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Dietrich, J. P.; Mohr, J. J.; Giannantonio, T.; Miquel, R.; Weller, J. (2017): The Electromagnetic Counterpart of the Binary Neutron Star Merger LIGO/Virgo GW170817. II. UV, Optical, and Near-infrared Light Curves and Comparison to Kilonova Models. In: Astrophysical Journal Letters, Vol. 848, No. 2, L17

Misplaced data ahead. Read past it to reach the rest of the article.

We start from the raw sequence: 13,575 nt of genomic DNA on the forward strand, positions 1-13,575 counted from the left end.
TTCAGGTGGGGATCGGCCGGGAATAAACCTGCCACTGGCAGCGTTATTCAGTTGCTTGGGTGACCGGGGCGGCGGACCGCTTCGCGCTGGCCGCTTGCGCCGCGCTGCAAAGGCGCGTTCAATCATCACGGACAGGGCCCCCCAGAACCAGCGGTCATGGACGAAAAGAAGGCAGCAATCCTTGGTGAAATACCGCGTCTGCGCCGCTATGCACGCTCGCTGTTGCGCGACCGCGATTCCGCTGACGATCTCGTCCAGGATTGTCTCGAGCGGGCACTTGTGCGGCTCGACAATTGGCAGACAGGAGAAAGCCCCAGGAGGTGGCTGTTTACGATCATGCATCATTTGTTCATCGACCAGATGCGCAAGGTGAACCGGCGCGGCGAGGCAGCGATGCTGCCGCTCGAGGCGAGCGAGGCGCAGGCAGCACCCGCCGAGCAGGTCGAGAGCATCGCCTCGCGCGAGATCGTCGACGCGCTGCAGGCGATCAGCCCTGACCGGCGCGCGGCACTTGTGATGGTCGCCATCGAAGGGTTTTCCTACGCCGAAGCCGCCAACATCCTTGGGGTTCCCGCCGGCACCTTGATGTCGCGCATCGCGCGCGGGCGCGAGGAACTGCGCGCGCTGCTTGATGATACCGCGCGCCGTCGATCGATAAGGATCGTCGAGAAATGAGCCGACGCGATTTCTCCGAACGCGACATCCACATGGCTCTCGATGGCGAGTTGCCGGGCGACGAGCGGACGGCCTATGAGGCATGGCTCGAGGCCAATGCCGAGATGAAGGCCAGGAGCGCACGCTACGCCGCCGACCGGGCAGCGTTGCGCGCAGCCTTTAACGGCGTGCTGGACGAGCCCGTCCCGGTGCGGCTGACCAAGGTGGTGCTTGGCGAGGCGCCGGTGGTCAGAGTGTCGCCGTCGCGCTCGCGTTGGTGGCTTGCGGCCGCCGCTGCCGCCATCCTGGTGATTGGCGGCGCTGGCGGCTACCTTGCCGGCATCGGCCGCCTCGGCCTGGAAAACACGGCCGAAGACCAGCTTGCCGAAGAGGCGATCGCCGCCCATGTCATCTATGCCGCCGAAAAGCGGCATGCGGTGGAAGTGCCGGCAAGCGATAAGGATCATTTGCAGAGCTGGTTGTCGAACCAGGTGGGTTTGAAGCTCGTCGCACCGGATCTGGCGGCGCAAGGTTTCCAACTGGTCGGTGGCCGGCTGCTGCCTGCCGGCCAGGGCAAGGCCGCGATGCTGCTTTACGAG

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We present UV, optical, and near-infrared (NIR) photometry of the first electromagnetic counterpart to a gravitational wave source from Advanced Laser Interferometer Gravitational-wave Observatory (LIGO)/Virgo, the binary neutron star merger GW170817. Our data set extends from the discovery of the optical counterpart at 0.47-18.5 days post-merger, and includes observations with the Dark Energy Camera (DECam), Gemini-South/ FLAMINGOS-2 (GS/F2), and the Hubble Space Telescope (HST). The spectral energy distribution (SED) inferred from this photometry at 0.6 days is well described by a blackbody model with T approximate to 8300 K, a radius of R approximate to 4.5 x 10(14) cm (corresponding to an expansion velocity of v approximate to 0.3c), and a bolometric luminosity of L-bol approximate to 5 x 10(41) erg s(-1). At 1.5 days we find a multi-component SED across the optical and NIR, and subsequently we observe rapid fading in the UV and blue optical bands and significant reddening of the optical/ NIR colors. Modeling the entire data set, we find that models with heating from radioactive decay of Ni-56, or those with only a single component of opacity from r-process elements, fail to capture the rapid optical decline and red optical/NIR colors. Instead, models with two components consistent with lanthanide-poor and lanthanide-rich ejecta provide a good fit to the data;the resulting "blue" component has M-ej(blue) approximate to 0.01 M-circle dot and v(ej)(blue) approximate to 0.3c, and the "red" component has M-cj(red) approximate to 0.04 M-circle dot and v(cj)(red) approximate to 0.1 c. These ejecta masses are broadly consistent with the estimated r-process production rate required to explain the Milky Way r-process abundances, providing the first evidence that binary neutron star (BNS) mergers can be a dominant site of r-process enrichment.